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This weekend I was in Gharm, 200 km east of Dushanbe along a river valley in a gorge carved from soft rock, to watch buzkashi.  Buzkashi, of course, is the crazy Tajik game where a goat carcass stuffed full with sand is the “ball” and 50 to 100 mounted riders battle to pick up the goat and then throw it into the “goal”, in this case, a tire.  Obviously.

Anyway, lots and lots of pictures and anecdotes to share about the trip, but that’s for later.  For now, take a gander at this:

English is a more difficult language that we might think

Putting aside for a moment that this small SUV that I saw on the road to Gharm is not a Toyota Rav4, thus making the tire cover incongruous, look at the text on the thing.  It is a small wonder of language.  An amazing assemblage of words that when strung together is on the wrong side of coherent.

It’s an outdoor sport that has recently started to shine.  Outdoor sport is the science to raise spirits.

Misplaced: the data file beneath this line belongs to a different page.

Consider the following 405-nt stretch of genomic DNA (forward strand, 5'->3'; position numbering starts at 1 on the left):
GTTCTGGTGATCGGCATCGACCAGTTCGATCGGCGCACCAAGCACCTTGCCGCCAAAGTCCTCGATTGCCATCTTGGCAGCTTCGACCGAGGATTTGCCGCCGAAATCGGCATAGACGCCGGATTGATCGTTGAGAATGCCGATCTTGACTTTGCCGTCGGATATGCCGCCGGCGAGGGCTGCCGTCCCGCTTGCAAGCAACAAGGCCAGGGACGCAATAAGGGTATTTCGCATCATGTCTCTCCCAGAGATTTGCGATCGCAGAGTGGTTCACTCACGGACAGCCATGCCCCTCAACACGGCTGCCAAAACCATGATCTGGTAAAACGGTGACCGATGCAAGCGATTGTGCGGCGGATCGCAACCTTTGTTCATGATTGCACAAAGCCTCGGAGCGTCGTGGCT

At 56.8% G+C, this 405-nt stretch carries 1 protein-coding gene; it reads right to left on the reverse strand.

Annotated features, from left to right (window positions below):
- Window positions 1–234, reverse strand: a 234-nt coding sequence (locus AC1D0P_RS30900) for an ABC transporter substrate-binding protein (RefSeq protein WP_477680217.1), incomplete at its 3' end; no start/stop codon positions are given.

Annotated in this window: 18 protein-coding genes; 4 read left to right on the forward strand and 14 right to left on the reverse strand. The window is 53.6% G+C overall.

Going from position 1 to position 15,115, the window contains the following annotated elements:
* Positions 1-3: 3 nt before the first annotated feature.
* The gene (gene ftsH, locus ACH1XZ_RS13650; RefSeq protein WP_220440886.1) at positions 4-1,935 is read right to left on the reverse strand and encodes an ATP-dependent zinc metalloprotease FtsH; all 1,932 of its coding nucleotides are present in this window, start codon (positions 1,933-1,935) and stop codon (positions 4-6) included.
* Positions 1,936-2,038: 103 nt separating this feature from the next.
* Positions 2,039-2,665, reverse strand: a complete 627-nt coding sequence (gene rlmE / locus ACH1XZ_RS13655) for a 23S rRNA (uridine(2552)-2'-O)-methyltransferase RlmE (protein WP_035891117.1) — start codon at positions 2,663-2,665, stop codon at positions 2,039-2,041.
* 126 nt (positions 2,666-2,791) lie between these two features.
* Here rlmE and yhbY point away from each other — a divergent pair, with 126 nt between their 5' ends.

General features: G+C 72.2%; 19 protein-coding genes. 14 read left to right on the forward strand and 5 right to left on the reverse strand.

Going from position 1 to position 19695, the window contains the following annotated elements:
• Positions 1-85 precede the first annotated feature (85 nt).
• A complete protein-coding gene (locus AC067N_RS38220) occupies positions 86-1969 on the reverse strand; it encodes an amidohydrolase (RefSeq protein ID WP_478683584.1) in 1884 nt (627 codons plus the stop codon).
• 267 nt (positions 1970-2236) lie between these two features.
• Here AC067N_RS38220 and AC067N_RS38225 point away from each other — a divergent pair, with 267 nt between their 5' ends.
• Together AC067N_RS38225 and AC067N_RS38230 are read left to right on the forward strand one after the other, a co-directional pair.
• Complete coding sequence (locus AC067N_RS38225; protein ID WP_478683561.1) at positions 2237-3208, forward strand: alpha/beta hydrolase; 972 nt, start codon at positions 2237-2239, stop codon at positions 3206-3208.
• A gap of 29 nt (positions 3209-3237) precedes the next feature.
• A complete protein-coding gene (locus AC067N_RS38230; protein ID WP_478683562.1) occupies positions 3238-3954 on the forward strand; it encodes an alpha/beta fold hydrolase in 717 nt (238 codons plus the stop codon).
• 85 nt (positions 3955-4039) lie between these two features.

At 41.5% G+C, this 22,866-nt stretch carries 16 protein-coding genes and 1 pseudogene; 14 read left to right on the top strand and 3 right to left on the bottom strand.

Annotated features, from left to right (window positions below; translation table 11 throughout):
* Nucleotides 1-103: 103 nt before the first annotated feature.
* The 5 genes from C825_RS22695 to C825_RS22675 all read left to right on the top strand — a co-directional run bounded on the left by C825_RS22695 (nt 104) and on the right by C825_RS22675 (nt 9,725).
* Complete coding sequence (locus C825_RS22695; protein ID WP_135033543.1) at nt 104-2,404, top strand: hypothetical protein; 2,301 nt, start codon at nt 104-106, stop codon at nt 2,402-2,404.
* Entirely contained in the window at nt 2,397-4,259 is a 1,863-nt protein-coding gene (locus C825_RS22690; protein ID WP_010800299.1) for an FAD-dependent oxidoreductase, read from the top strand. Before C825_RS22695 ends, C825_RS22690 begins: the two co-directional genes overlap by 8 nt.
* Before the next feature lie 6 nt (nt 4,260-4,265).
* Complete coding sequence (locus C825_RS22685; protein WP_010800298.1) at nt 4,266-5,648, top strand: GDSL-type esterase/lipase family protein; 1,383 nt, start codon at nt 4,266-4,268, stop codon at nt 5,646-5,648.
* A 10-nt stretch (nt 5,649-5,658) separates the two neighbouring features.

To choose sports for fashion or your personality.  The basic idea is to enjoy yourself.  That is important.

At some point, when I’m less tired, I think I’d like to do a textual analysis of this poem.  For let’s be honest, this is practically (but for the syllable count) a haiku in its simplicity, mystery, and inscrutibility.  And it’s on a tire cover!

I only had the pleasure of seeing this due to a mudslide that blocked the road, forcing us to wait while people kicked dirt aside with their boots to clear the way.  That, friends, is serendipity.